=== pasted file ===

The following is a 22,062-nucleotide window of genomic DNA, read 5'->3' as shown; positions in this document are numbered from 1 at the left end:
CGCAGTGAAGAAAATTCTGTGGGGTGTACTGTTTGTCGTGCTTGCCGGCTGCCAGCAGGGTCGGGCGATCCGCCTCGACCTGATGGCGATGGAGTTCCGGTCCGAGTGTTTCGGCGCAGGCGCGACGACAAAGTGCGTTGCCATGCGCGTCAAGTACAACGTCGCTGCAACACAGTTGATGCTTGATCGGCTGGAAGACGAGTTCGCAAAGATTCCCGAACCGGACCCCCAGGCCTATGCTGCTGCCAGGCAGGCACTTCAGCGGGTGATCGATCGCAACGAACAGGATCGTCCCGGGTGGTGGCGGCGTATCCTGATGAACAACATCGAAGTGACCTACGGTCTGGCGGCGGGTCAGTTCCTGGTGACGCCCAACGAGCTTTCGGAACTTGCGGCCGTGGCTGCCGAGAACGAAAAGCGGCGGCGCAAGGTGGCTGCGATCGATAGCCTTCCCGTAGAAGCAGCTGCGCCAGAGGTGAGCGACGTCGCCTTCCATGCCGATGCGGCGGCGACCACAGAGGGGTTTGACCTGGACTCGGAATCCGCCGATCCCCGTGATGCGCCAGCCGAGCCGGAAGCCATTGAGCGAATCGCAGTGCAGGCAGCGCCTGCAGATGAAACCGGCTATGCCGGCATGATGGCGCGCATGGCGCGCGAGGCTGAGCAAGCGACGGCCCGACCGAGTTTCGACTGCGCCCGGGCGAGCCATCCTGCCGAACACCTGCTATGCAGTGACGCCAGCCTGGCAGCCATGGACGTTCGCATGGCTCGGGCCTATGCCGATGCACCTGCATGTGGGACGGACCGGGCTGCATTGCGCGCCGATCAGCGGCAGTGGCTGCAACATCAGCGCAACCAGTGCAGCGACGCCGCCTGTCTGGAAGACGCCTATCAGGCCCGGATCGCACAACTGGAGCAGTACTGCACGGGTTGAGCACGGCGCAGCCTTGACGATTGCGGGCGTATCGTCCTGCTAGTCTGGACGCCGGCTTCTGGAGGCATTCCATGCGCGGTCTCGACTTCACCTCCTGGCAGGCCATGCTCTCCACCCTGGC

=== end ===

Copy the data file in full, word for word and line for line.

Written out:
The following is a 22,062-nucleotide window of genomic DNA, read 5'->3' as shown; positions in this document are numbered from 1 at the left end:
CGCAGTGAAGAAAATTCTGTGGGGTGTACTGTTTGTCGTGCTTGCCGGCTGCCAGCAGGGTCGGGCGATCCGCCTCGACCTGATGGCGATGGAGTTCCGGTCCGAGTGTTTCGGCGCAGGCGCGACGACAAAGTGCGTTGCCATGCGCGTCAAGTACAACGTCGCTGCAACACAGTTGATGCTTGATCGGCTGGAAGACGAGTTCGCAAAGATTCCCGAACCGGACCCCCAGGCCTATGCTGCTGCCAGGCAGGCACTTCAGCGGGTGATCGATCGCAACGAACAGGATCGTCCCGGGTGGTGGCGGCGTATCCTGATGAACAACATCGAAGTGACCTACGGTCTGGCGGCGGGTCAGTTCCTGGTGACGCCCAACGAGCTTTCGGAACTTGCGGCCGTGGCTGCCGAGAACGAAAAGCGGCGGCGCAAGGTGGCTGCGATCGATAGCCTTCCCGTAGAAGCAGCTGCGCCAGAGGTGAGCGACGTCGCCTTCCATGCCGATGCGGCGGCGACCACAGAGGGGTTTGACCTGGACTCGGAATCCGCCGATCCCCGTGATGCGCCAGCCGAGCCGGAAGCCATTGAGCGAATCGCAGTGCAGGCAGCGCCTGCAGATGAAACCGGCTATGCCGGCATGATGGCGCGCATGGCGCGCGAGGCTGAGCAAGCGACGGCCCGACCGAGTTTCGACTGCGCCCGGGCGAGCCATCCTGCCGAACACCTGCTATGCAGTGACGCCAGCCTGGCAGCCATGGACGTTCGCATGGCTCGGGCCTATGCCGATGCACCTGCATGTGGGACGGACCGGGCTGCATTGCGCGCCGATCAGCGGCAGTGGCTGCAACATCAGCGCAACCAGTGCAGCGACGCCGCCTGTCTGGAAGACGCCTATCAGGCCCGGATCGCACAACTGGAGCAGTACTGCACGGGTTGAGCACGGCGCAGCCTTGACGATTGCGGGCGTATCGTCCTGCTAGTCTGGACGCCGGCTTCTGGAGGCATTCCATGCGCGGTCTCGACTTCACCTCCTGGCAGGCCATGCTCTCCACCCTGGC